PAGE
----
carrotcake.studio

official devlog

Thursday Report: Give a little, Get a little.

It was only natural I found myself working on dialogue and inventory at the same time. Both are data heavy, and both are about giving and receiving between nodes. As such, both became a little bit messy — with a large number of signals and functions all passing along the same information to one another.

Should the player decide to equip a specific hat, for instance, a series of signals collect and submit information about the hat. What’s the name of the hat? What does it look like? Does the player have more than one of the hat? What stats does the hat give the player? Is the hat even a hat at all?

Once this is received, it must be updated by asking the same questions to replace it. When wearing a hat, it must be taken off to wear a new hat. That way, the ‘slot’ on the players head has all the right information, and so does the ‘slot’ in the players bag where the hat is put away.

Dialogue, similarly, requires both the player and the character to exchange information. Who is the player talking to? Is it currently raining? Does the character like the player? What might the player say in response?

I had used JSON previously for tiered dialogue, but needed to do something more sophisticated with the database to introduce response and reply.

How does the game know if the conversation is ending or if this is when the player should be given the option to respond? Originally I thought I could tack it on to the same way the game knows what emotion the character should be feeling. Dialogue that ends with “*sus*” allows the game to know that the character should have their ‘suspicious’ face swapped in, for instance. So perhaps I could tell it that should the dialogue end with “*res” it should allow the player to respond.

For whatever reason, this caused a number of problems. A character can only show one emotion at a time, and layering further commands lead to the engine getting confused.

The current solution was more simple, add a new field to the JSON — ‘response — and the game simply checks whether or not this field is empty or not. If the content exists, it is displayed.

The next challenge was dialogue trees. As soon as you give the player more than one thing to say, you begin branching the possible dialogue the character responds with.

In my last game, Kingdom Ka, I was dealing with a small number of very branched out conversations. The first conversation in particular, had the player talking to the game itself in effort to convince the game they are human. I spent some days on this, providing as many conversation branches as possible to keep it feeling as natural and conversational, allowing what must be in the thousands of possible paths to the final conclusion.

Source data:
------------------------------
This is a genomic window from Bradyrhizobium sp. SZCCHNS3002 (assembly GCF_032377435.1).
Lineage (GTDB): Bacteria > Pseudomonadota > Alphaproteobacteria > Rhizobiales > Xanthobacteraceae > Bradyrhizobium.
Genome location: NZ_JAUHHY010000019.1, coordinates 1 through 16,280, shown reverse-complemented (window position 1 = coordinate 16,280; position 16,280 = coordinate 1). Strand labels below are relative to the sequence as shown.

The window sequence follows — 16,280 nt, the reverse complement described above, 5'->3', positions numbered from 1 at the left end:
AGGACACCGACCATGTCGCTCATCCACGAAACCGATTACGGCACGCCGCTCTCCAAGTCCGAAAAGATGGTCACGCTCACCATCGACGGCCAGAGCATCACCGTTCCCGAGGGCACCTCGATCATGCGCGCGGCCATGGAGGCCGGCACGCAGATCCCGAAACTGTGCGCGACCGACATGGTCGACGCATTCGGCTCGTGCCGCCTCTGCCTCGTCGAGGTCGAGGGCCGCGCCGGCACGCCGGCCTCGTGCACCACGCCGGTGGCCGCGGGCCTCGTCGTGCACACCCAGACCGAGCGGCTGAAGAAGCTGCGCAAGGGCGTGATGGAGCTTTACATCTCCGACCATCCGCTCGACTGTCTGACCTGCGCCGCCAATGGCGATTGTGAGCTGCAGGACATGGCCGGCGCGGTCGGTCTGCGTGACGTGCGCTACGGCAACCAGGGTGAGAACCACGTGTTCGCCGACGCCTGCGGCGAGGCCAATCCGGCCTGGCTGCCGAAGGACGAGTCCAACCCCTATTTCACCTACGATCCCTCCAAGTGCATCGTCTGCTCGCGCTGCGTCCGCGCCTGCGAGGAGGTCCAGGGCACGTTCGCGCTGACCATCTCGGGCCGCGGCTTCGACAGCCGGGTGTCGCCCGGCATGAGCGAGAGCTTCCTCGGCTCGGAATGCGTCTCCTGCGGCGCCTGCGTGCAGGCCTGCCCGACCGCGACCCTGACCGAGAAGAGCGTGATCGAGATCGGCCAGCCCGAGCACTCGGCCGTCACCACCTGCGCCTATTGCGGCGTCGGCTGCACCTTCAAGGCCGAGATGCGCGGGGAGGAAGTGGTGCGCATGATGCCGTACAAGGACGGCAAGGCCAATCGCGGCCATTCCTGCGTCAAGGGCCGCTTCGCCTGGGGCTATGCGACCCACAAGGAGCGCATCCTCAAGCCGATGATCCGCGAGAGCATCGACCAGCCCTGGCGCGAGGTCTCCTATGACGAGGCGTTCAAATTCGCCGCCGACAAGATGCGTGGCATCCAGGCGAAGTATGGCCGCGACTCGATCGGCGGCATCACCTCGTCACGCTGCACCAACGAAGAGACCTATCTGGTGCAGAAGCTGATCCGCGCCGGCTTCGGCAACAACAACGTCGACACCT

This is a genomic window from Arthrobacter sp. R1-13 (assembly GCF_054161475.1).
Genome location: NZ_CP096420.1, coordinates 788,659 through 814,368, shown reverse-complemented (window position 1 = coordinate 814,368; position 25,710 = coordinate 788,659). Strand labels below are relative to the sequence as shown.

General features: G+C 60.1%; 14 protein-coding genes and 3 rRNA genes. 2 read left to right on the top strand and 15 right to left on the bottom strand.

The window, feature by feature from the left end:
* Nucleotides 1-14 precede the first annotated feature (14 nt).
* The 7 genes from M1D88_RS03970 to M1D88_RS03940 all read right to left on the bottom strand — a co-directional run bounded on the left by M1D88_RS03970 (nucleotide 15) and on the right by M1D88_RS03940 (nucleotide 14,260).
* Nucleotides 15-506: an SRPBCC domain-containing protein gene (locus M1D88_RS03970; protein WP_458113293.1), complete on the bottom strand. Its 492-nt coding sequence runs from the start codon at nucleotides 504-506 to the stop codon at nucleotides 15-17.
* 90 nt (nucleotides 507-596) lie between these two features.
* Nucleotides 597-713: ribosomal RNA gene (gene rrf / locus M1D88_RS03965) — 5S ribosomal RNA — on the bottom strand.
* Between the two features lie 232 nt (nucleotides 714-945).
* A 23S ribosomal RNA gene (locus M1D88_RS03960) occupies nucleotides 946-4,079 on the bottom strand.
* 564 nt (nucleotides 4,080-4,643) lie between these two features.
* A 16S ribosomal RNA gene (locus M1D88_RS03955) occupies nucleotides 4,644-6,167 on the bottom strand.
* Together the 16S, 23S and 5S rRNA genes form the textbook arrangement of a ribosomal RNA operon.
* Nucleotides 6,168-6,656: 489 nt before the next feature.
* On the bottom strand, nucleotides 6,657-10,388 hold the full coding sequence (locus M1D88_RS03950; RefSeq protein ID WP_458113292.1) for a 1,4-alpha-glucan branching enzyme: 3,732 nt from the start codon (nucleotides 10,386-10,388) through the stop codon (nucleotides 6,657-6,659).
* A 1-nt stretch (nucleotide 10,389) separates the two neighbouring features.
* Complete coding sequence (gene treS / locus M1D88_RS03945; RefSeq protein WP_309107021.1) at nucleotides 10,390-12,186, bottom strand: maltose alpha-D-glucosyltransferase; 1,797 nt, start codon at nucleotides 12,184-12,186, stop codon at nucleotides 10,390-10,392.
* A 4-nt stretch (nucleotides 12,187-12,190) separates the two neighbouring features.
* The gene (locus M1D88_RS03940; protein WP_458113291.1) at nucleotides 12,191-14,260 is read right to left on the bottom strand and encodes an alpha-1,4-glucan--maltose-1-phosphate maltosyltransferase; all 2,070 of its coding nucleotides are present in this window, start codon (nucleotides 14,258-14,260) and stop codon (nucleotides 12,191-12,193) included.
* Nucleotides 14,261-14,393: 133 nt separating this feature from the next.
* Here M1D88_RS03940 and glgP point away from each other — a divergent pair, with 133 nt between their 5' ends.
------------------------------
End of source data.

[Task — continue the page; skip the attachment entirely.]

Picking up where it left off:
Fortunately, while The Garden Path will feature many more conversations, there will be far fewer options. Kingdom Ka was a game about talking, The Garden Path will be (among everything else) a game about listening.

The player will always be presented with three options. The third will always be ‘Goodbye’ (because if the player wants to bail, who am I to stop them?). I had toyed with the other two options being simply a happy face, and a sad face — a yes and a no — for the sake of simplicity and manageability when it comes to possible translation.

But why pass on all the possible flavour that written text can give? If the player is asked a more philosophical question, a simple smiley face suddenly feels a bit redundant, or at least a bit too narrow.

The vast majority of these two options will be asking the character if they would like to talk, or asking if they have a task they would like fulfilled. Point of all this being, a system allowing a sprawling tree of dialogue simply isn’t necessary.

So, the response is a dictionary with three entries each holding an array with the following data— what the text says, and what ‘type’ the NPC should respond with. If the player wants to chat, the game can deliver any one of many different dialogues that are appropriate. If the player says ‘goodbye!’ I could write hundreds of different goodbye messages if I wanted to, and the game will have the character say one at random. If a response is more specific, the ‘type’ can be a unique identifier, so a unique reply is given.

Phew.

I’m feeling happy with it for now, but I’m excited I’m at a stage where I can theoretically begin writing content for the game and slotting it in without my trouble.

While I’m forcing myself to spend as little time on artwork on the game at this stage as possible, I fancied stepping back from coding and working on some visuals this week as a breather.

Fire was an interesting challenge. While the particle itself was fairly easy to set up (I drew a fiery spiral and had it emitting from a central point), fire burns a much less steady source of light than, say, a lamp. So, I set up a script that shifts the light in a random direction, and enlarges or shrinks it by a random factor after a certain amount of time has passed. This allows shadows to react, and gives it that flickering look that’s so cozy.

Lastly, I figured out how simple it was to mask sprites using Godot, which meant I could get stuck into making the UI for when the character is fishing.

Still early days, but hopefully I’ll have something for next week.

What’s a game without fishing?

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Thursday Report: Designing Progress

With the holiday’s now long gone, it’s time to get deep into some dev time. Despite needing to blow off the dust and getting the ball rolling again, I’ve made some pretty comfortable progress already this month.